Eve Tushnet asks whether the fight for equal marriage rights is "the new civil rights struggle". No, it's the same struggle. It's a struggle to ensure that one's legal rights do not depend on race or sex. It's a struggle to recognize that we are all first and foremost human beings. Representative John Lewis, a true civil rights leader who spoke at the 1963 March on Washington, recognizes this. Last October he wrote in the Boston Globe:
We hurt our fellow citizens and our community when we deny gay people civil marriage and its protections and responsibilities. Rather than divide and discriminate, let us come together and create one nation. We are all one people. We all live in the American house. We are all the American family. Let us recognize that the gay people living in our house share the same hopes, troubles, and dreams. It's time we treated them as equals, as family.
This recognition of common hopes, troubles, and dreams lies at the core of the civil rights movement. In 1969 Representative Shirley Chisholm, another great leader in the civil rights struggle, gave a speech on the floor of the US House introducing the Equal Rights Amendment. She explained why discrimination against women persisted:
The unspoken assumption is that women are different... The fact is that a woman who aspires to be chairman of the board, or a Member of the House, does so for exactly the same reasons as any man. Basically, these are that she thinks she can do the job and she wants to try.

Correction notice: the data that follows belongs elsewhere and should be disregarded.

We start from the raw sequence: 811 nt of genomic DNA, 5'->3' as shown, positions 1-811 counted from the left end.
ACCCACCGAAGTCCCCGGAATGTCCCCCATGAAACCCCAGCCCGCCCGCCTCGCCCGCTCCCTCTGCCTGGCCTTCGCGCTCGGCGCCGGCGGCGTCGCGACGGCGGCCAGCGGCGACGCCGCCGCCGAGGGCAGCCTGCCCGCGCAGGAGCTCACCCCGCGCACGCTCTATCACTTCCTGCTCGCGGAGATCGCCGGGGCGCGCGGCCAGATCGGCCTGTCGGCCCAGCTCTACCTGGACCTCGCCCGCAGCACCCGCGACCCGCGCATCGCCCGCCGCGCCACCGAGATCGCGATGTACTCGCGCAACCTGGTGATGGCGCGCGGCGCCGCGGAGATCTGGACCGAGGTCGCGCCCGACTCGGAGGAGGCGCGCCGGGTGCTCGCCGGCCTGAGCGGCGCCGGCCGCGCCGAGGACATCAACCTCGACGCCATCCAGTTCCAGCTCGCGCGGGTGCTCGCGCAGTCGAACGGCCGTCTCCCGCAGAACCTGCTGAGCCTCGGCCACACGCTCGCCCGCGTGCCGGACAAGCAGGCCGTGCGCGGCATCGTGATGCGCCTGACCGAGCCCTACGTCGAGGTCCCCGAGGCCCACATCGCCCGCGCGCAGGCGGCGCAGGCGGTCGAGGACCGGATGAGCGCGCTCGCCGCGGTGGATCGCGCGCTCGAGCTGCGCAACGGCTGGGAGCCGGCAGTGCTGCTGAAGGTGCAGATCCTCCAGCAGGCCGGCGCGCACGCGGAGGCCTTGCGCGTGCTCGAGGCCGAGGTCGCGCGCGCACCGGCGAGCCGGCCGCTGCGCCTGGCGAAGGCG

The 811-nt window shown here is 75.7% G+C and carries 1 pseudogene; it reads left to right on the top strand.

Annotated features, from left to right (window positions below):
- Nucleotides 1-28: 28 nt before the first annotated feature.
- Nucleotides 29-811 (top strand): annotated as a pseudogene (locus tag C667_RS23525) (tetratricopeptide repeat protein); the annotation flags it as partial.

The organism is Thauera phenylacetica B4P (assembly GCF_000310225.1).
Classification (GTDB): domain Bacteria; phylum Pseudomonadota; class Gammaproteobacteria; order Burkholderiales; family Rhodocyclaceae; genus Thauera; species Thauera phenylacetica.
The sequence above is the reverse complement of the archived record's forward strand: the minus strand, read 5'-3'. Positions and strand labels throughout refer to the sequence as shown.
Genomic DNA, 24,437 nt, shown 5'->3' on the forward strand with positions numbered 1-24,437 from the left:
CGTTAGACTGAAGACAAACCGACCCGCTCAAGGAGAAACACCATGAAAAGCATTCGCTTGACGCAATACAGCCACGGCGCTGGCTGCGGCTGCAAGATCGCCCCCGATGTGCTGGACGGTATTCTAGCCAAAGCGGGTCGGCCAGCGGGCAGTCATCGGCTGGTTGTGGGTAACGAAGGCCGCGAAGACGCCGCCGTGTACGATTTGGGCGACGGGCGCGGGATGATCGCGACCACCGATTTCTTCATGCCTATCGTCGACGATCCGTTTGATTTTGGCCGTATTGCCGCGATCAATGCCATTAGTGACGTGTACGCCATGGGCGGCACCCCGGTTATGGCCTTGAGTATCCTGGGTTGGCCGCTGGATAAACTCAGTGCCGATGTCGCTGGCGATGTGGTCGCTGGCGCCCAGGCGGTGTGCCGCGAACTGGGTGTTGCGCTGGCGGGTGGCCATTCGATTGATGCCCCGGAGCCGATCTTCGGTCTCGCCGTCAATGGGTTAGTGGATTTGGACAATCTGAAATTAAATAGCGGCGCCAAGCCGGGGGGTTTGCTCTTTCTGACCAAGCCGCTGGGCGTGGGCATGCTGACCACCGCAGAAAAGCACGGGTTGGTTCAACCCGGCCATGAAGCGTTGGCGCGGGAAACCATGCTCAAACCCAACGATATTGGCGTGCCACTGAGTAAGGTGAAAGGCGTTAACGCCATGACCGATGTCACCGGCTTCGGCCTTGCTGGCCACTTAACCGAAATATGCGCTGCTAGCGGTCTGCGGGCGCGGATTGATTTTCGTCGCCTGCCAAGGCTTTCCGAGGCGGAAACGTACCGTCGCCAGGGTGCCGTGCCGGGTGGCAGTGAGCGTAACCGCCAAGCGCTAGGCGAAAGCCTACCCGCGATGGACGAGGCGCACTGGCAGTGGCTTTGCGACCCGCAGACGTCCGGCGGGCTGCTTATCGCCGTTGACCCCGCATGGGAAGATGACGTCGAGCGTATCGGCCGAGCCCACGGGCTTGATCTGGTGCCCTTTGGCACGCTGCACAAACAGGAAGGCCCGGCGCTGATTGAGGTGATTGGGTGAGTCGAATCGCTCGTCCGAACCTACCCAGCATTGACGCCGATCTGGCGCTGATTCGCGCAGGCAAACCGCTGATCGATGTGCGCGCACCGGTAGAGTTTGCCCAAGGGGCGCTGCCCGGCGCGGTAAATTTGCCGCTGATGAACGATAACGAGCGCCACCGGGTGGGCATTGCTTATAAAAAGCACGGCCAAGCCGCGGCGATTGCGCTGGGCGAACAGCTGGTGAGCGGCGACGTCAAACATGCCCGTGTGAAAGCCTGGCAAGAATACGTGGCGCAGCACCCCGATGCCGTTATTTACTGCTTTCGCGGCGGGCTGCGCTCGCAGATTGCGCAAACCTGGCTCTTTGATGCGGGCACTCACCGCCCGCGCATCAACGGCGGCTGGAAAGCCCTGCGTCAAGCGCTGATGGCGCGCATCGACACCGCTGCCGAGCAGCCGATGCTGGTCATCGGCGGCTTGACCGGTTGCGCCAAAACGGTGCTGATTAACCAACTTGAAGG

Today we see the same argument used to try to prevent same-sex marriage. People claim same-sex couples are different than opposite-sex couples. They say marriage is designed only for straight couples and that gays and lesbians are trying to marry for the wrong reasons. They see gays and lesbians as something different, something other. Their relationships are not worth the same amount of respect or dignity. People should and will realize, though, that same-sex couples share the same dreams. They want to get marrried for the same mix of reasons. They too want to protect their families. They too could use some help in caring for them. It doesn't matter if the people opposed to same-sex marriage think they are doing it for noble reasons. Some people opposed to equal rights for women thought they were protecting women and were ensuring that children were cared for by their mothers. The blindness to our common aspirations is still insulting and damaging. I am hopeful, however, that people are starting to recognize that same-sex couples aren't different. We discover in our friends and family someone who is gay. We want that person to have the same opportunities in life that we have. This is the key to winning the struggle for civil rights.